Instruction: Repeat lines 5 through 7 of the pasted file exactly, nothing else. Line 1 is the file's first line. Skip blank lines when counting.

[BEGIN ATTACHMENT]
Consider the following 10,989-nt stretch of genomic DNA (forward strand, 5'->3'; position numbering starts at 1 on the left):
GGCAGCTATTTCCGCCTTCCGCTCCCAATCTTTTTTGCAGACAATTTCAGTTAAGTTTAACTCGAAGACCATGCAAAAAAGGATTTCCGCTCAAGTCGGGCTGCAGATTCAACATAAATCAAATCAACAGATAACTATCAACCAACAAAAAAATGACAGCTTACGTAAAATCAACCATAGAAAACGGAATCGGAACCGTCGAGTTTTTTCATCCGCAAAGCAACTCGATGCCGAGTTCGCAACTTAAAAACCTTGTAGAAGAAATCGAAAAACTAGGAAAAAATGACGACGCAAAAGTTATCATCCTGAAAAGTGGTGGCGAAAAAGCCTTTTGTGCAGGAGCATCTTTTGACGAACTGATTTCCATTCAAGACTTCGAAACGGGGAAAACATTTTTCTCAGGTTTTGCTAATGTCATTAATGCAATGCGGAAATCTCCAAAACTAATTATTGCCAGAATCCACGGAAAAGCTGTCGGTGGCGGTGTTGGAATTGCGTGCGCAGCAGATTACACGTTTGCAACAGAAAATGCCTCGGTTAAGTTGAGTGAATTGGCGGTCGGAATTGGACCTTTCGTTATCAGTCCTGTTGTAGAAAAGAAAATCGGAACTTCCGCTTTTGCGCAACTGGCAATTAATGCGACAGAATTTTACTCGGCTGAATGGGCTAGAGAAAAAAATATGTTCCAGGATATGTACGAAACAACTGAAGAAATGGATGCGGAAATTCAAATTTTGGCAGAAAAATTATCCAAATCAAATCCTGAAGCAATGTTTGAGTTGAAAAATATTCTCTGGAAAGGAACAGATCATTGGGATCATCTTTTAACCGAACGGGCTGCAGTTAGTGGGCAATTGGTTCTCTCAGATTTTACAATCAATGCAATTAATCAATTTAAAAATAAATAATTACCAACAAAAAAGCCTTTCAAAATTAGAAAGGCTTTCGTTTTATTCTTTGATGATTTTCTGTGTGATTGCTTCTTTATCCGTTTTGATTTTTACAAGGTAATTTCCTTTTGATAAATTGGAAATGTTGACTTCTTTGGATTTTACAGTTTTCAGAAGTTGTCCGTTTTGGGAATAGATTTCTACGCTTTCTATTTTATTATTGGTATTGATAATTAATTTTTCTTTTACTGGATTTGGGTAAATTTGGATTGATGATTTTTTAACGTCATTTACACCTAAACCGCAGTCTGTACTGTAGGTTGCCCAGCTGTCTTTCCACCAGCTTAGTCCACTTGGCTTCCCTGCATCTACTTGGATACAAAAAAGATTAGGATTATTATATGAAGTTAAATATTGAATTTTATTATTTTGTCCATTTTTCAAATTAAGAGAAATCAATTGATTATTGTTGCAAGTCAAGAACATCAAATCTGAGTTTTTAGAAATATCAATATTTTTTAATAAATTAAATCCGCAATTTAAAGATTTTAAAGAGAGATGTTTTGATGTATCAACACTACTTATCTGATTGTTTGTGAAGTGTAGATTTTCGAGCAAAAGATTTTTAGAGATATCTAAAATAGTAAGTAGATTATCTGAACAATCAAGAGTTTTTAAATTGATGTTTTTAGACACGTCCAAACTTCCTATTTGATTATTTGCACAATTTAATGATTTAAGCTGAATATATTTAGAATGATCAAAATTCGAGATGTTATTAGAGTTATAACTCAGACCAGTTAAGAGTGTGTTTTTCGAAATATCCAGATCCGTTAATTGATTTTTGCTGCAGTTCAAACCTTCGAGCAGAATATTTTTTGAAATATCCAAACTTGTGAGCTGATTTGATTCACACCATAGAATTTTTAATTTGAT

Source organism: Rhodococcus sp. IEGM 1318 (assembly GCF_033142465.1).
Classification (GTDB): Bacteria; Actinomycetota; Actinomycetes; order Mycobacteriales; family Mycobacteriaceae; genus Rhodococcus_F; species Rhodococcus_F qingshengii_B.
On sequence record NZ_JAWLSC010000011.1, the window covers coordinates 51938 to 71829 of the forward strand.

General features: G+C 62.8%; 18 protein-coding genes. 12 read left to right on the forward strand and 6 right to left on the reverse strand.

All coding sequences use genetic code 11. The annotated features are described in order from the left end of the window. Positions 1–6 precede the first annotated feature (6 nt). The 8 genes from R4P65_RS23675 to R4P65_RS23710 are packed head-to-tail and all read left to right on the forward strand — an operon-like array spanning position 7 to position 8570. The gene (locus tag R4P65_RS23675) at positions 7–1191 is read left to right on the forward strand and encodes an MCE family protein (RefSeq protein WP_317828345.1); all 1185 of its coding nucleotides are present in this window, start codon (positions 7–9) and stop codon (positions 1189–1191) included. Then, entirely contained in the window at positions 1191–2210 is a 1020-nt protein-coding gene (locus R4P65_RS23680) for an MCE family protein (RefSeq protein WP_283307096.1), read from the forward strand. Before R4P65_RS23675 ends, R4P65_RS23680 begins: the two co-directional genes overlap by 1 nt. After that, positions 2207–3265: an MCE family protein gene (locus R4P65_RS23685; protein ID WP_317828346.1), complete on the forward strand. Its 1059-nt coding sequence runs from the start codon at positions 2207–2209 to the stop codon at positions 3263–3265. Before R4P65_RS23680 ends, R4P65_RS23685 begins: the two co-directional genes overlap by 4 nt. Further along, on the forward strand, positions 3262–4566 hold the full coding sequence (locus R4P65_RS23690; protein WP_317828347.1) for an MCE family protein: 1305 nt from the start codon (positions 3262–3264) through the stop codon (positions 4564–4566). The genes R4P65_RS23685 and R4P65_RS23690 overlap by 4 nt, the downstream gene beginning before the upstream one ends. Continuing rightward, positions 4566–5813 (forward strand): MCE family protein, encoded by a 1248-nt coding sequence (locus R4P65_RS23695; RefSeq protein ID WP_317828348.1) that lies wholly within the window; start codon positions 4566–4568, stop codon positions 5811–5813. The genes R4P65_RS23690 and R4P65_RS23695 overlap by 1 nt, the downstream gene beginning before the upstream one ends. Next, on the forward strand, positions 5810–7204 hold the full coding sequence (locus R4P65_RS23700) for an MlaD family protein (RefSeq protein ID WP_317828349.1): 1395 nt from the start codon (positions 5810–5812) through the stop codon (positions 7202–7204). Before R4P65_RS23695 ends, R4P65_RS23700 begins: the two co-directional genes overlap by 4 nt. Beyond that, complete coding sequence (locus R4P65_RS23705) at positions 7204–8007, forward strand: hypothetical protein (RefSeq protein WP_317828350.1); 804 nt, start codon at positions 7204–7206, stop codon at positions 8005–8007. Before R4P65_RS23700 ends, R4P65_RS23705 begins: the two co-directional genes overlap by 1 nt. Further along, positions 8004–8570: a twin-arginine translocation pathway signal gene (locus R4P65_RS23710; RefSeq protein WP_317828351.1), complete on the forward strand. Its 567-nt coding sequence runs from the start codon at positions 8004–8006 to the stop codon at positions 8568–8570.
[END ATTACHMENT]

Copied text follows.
On sequence record NZ_JAWLSC010000011.1, the window covers coordinates 51938 to 71829 of the forward strand.

General features: G+C 62.8%; 18 protein-coding genes. 12 read left to right on the forward strand and 6 right to left on the reverse strand.

All coding sequences use genetic code 11. The annotated features are described in order from the left end of the window. Positions 1–6 precede the first annotated feature (6 nt). The 8 genes from R4P65_RS23675 to R4P65_RS23710 are packed head-to-tail and all read left to right on the forward strand — an operon-like array spanning position 7 to position 8570. The gene (locus tag R4P65_RS23675) at positions 7–1191 is read left to right on the forward strand and encodes an MCE family protein (RefSeq protein WP_317828345.1); all 1185 of its coding nucleotides are present in this window, start codon (positions 7–9) and stop codon (positions 1189–1191) included. Then, entirely contained in the window at positions 1191–2210 is a 1020-nt protein-coding gene (locus R4P65_RS23680) for an MCE family protein (RefSeq protein WP_283307096.1), read from the forward strand. Before R4P65_RS23675 ends, R4P65_RS23680 begins: the two co-directional genes overlap by 1 nt. After that, positions 2207–3265: an MCE family protein gene (locus R4P65_RS23685; protein ID WP_317828346.1), complete on the forward strand. Its 1059-nt coding sequence runs from the start codon at positions 2207–2209 to the stop codon at positions 3263–3265. Before R4P65_RS23680 ends, R4P65_RS23685 begins: the two co-directional genes overlap by 4 nt. Further along, on the forward strand, positions 3262–4566 hold the full coding sequence (locus R4P65_RS23690; protein WP_317828347.1) for an MCE family protein: 1305 nt from the start codon (positions 3262–3264) through the stop codon (positions 4564–4566). The genes R4P65_RS23685 and R4P65_RS23690 overlap by 4 nt, the downstream gene beginning before the upstream one ends. Continuing rightward, positions 4566–5813 (forward strand): MCE family protein, encoded by a 1248-nt coding sequence (locus R4P65_RS23695; RefSeq protein ID WP_317828348.1) that lies wholly within the window; start codon positions 4566–4568, stop codon positions 5811–5813. The genes R4P65_RS23690 and R4P65_RS23695 overlap by 1 nt, the downstream gene beginning before the upstream one ends. Next, on the forward strand, positions 5810–7204 hold the full coding sequence (locus R4P65_RS23700) for an MlaD family protein (RefSeq protein ID WP_317828349.1): 1395 nt from the start codon (positions 5810–5812) through the stop codon (positions 7202–7204). Before R4P65_RS23695 ends, R4P65_RS23700 begins: the two co-directional genes overlap by 4 nt. Beyond that, complete coding sequence (locus R4P65_RS23705) at positions 7204–8007, forward strand: hypothetical protein (RefSeq protein WP_317828350.1); 804 nt, start codon at positions 7204–7206, stop codon at positions 8005–8007. Before R4P65_RS23700 ends, R4P65_RS23705 begins: the two co-directional genes overlap by 1 nt. Further along, positions 8004–8570: a twin-arginine translocation pathway signal gene (locus R4P65_RS23710; RefSeq protein WP_317828351.1), complete on the forward strand. Its 567-nt coding sequence runs from the start codon at positions 8004–8006 to the stop codon at positions 8568–8570.